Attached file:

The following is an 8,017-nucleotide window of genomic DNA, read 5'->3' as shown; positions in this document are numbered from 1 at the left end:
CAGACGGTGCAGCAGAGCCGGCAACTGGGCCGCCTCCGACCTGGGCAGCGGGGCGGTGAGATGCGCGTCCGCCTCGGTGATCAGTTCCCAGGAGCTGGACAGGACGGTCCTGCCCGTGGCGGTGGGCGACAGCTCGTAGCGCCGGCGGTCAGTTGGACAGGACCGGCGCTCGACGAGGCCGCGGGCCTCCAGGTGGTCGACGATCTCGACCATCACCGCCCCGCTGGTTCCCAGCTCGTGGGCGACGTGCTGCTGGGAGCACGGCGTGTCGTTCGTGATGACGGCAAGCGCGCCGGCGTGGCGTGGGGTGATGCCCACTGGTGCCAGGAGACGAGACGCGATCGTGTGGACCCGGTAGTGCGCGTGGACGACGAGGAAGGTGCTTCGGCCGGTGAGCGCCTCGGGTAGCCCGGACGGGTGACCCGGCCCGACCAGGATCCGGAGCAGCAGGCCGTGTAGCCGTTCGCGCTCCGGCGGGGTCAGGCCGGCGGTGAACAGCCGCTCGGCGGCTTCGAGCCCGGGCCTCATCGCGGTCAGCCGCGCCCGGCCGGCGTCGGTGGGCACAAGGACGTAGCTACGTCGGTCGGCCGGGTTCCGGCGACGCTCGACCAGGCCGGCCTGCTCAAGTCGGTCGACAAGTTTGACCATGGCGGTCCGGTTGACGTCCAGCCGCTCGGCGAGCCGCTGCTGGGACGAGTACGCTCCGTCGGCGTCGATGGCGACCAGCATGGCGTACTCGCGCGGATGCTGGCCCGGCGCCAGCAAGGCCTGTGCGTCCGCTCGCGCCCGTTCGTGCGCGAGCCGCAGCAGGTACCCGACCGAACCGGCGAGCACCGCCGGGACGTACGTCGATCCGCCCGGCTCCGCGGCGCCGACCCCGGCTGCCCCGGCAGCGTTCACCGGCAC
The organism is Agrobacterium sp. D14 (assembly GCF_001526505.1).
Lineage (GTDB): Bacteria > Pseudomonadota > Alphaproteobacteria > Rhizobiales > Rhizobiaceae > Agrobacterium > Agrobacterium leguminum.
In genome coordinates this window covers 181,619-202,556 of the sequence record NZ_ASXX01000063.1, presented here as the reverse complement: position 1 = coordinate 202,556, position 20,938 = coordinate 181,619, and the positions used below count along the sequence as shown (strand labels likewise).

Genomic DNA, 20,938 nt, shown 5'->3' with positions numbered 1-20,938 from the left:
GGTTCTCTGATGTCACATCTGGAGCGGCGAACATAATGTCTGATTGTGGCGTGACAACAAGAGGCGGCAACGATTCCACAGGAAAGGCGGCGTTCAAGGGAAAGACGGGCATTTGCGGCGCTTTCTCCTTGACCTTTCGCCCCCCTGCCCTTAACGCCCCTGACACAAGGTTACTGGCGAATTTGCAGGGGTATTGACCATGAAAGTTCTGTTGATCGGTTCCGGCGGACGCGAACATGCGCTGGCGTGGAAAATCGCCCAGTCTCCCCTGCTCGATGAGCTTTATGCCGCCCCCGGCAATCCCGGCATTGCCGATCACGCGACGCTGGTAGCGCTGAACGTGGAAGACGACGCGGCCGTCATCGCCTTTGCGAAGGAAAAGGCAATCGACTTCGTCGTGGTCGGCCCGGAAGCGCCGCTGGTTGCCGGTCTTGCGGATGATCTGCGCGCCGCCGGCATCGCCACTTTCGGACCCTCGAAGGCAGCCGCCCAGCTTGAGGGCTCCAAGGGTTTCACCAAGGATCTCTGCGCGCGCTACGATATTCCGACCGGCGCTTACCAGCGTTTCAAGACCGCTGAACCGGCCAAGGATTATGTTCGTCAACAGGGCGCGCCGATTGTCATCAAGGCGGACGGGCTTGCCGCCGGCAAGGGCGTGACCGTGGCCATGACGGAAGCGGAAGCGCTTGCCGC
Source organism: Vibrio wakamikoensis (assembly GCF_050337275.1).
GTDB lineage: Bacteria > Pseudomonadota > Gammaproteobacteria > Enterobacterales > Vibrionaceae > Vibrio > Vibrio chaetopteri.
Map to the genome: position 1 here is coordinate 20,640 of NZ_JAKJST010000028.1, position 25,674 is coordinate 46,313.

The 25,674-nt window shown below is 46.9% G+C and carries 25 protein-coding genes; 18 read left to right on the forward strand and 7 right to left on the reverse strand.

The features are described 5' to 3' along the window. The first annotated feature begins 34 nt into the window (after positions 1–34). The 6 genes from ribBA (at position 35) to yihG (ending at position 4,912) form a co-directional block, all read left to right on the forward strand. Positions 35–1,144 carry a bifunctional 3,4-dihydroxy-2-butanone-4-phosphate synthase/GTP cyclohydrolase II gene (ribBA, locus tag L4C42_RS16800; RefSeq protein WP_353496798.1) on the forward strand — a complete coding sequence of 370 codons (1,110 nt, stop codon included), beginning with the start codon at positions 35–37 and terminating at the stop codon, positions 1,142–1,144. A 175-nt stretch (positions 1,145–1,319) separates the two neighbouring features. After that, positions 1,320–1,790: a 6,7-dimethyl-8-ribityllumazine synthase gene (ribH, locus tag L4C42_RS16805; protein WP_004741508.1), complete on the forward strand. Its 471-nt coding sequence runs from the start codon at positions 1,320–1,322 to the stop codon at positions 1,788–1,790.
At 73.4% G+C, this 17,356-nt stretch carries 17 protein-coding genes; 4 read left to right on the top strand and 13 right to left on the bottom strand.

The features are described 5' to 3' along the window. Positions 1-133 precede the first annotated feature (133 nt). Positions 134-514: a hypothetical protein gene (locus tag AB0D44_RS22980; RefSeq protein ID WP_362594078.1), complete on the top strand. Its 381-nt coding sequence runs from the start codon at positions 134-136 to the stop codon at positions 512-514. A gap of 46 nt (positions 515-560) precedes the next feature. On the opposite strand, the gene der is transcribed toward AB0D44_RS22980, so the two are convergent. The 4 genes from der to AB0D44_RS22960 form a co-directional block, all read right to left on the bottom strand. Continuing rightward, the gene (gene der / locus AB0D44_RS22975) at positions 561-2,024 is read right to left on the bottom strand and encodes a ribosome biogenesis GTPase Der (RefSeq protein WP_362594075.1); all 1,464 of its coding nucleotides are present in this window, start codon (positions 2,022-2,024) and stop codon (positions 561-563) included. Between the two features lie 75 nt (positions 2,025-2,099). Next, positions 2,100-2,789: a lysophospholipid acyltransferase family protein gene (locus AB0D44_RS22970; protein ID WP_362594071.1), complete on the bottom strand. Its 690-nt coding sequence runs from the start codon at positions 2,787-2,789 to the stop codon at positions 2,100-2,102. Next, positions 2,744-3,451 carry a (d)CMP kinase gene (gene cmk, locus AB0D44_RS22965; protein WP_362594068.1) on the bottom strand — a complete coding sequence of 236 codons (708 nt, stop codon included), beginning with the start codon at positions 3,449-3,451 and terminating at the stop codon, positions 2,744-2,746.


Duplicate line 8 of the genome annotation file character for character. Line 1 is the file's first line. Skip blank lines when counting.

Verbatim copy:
Source organism: Vibrio wakamikoensis (assembly GCF_050337275.1).